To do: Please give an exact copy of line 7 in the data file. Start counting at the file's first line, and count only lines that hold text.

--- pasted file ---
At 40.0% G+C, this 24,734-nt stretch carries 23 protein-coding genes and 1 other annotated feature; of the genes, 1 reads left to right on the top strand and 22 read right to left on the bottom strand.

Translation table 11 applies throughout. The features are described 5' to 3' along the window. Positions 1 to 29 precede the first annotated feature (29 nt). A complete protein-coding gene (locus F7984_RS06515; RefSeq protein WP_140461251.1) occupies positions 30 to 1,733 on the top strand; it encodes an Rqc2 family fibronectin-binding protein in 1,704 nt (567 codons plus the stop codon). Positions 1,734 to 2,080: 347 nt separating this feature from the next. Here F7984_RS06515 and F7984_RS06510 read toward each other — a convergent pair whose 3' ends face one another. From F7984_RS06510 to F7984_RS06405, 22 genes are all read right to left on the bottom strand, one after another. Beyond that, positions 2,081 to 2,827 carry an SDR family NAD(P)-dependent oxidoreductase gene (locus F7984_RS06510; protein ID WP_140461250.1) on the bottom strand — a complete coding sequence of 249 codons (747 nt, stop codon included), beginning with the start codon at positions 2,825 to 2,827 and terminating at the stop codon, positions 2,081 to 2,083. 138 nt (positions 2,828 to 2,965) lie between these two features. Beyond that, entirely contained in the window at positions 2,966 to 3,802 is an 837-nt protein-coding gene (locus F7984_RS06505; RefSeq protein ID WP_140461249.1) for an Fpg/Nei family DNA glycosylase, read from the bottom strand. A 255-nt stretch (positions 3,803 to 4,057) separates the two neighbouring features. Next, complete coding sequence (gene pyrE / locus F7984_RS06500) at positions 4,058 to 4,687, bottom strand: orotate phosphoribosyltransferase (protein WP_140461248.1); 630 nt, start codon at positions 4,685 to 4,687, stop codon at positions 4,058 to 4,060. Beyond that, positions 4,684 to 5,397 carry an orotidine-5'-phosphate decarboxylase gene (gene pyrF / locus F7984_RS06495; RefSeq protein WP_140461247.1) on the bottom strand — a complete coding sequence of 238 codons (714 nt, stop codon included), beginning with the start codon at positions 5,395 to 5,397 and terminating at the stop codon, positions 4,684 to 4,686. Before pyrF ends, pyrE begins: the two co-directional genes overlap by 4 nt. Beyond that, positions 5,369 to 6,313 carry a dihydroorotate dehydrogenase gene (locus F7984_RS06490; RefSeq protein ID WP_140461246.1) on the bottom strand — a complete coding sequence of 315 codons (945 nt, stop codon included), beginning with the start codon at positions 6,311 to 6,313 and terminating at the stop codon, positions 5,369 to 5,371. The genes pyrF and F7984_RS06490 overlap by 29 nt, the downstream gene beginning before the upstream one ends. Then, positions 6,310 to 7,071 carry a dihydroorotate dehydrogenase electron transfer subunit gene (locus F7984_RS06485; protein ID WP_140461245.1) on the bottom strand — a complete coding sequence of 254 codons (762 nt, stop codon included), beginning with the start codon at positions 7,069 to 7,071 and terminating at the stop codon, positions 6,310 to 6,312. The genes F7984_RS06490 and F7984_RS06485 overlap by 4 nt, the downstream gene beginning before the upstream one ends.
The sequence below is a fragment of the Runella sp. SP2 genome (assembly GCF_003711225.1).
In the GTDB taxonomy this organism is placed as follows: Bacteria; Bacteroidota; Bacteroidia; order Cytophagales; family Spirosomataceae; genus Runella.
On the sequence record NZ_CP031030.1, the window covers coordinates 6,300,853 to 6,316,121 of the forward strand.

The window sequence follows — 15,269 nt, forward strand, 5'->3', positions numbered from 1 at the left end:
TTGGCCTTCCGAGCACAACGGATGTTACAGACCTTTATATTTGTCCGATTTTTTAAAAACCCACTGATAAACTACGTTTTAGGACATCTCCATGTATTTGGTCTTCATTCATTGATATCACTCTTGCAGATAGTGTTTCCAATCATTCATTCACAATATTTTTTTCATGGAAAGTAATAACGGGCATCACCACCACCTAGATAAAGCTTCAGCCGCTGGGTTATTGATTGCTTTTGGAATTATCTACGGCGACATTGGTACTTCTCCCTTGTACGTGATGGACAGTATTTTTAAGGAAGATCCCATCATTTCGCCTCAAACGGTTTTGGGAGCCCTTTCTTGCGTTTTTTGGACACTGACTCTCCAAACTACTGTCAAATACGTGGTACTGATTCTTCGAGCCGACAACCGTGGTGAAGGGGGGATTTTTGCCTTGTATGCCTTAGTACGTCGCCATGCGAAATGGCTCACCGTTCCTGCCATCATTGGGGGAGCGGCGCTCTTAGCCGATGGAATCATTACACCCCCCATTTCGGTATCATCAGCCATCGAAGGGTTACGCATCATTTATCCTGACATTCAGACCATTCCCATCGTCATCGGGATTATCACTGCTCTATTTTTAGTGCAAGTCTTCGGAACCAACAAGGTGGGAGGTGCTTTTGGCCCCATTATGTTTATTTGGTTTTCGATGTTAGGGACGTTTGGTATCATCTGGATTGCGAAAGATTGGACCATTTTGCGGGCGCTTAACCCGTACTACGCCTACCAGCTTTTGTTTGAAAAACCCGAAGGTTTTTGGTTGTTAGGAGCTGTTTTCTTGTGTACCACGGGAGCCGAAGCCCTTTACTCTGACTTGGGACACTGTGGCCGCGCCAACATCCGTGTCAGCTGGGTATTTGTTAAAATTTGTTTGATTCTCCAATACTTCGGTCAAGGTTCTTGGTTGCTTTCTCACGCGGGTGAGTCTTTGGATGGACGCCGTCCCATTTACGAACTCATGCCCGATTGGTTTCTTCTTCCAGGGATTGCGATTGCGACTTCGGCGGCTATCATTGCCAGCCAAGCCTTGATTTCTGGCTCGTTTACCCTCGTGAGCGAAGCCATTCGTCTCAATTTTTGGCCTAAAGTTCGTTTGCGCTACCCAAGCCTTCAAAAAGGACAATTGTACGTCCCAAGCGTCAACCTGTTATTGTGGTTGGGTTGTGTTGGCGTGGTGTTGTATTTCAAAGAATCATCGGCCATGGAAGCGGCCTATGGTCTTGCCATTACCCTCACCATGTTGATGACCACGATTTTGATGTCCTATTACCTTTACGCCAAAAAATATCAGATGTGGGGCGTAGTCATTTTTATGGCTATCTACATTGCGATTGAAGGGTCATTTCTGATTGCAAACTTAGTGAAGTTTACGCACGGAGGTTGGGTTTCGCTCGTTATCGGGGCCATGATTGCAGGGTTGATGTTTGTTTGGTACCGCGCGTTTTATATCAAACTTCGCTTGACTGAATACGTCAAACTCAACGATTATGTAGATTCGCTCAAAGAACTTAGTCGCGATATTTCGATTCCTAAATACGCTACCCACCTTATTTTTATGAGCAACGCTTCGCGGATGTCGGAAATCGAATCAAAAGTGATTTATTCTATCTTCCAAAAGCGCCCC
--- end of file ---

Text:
TTGGCCTTCCGAGCACAACGGATGTTACAGACCTTTATATTTGTCCGATTTTTTAAAAACCCACTGATAAACTACGTTTTAGGACATCTCCATGTATTTGGTCTTCATTCATTGATATCACTCTTGCAGATAGTGTTTCCAATCATTCATTCACAATATTTTTTTCATGGAAAGTAATAACGGGCATCACCACCACCTAGATAAAGCTTCAGCCGCTGGGTTATTGATTGCTTTTGGAATTATCTACGGCGACATTGGTACTTCTCCCTTGTACGTGATGGACAGTATTTTTAAGGAAGATCCCATCATTTCGCCTCAAACGGTTTTGGGAGCCCTTTCTTGCGTTTTTTGGACACTGACTCTCCAAACTACTGTCAAATACGTGGTACTGATTCTTCGAGCCGACAACCGTGGTGAAGGGGGGATTTTTGCCTTGTATGCCTTAGTACGTCGCCATGCGAAATGGCTCACCGTTCCTGCCATCATTGGGGGAGCGGCGCTCTTAGCCGATGGAATCATTACACCCCCCATTTCGGTATCATCAGCCATCGAAGGGTTACGCATCATTTATCCTGACATTCAGACCATTCCCATCGTCATCGGGATTATCACTGCTCTATTTTTAGTGCAAGTCTTCGGAACCAACAAGGTGGGAGGTGCTTTTGGCCCCATTATGTTTATTTGGTTTTCGATGTTAGGGACGTTTGGTATCATCTGGATTGCGAAAGATTGGACCATTTTGCGGGCGCTTAACCCGTACTACGCCTACCAGCTTTTGTTTGAAAAACCCGAAGGTTTTTGGTTGTTAGGAGCTGTTTTCTTGTGTACCACGGGAGCCGAAGCCCTTTACTCTGACTTGGGACACTGTGGCCGCGCCAACATCCGTGTCAGCTGGGTATTTGTTAAAATTTGTTTGATTCTCCAATACTTCGGTCAAGGTTCTTGGTTGCTTTCTCACGCGGGTGAGTCTTTGGATGGACGCCGTCCCATTTACGAACTCATGCCCGATTGGTTTCTTCTTCCAGGGATTGCGATTGCGACTTCGGCGGCTATCATTGCCAGCCAAGCCTTGATTTCTGGCTCGTTTACCCTCGTGAGCGAAGCCATTCGTCTCAATTTTTGGCCTAAAGTTCGTTTGCGCTACCCAAGCCTTCAAAAAGGACAATTGTACGTCCCAAGCGTCAACCTGTTATTGTGGTTGGGTTGTGTTGGCGTGGTGTTGTATTTCAAAGAATCATCGGCCATGGAAGCGGCCTATGGTCTTGCCATTACCCTCACCATGTTGATGACCACGATTTTGATGTCCTATTACCTTTACGCCAAAAAATATCAGATGTGGGGCGTAGTCATTTTTATGGCTATCTACATTGCGATTGAAGGGTCATTTCTGATTGCAAACTTAGTGAAGTTTACGCACGGAGGTTGGGTTTCGCTCGTTATCGGGGCCATGATTGCAGGGTTGATGTTTGTTTGGTACCGCGCGTTTTATATCAAACTTCGCTTGACTGAATACGTCAAACTCAACGATTATGTAGATTCGCTCAAAGAACTTAGTCGCGATATTTCGATTCCTAAATACGCTACCCACCTTATTTTTATGAGCAACGCTTCGCGGATGTCGGAAATCGAATCAAAAGTGATTTATTCTATCTTCCAAAAGCGCCCC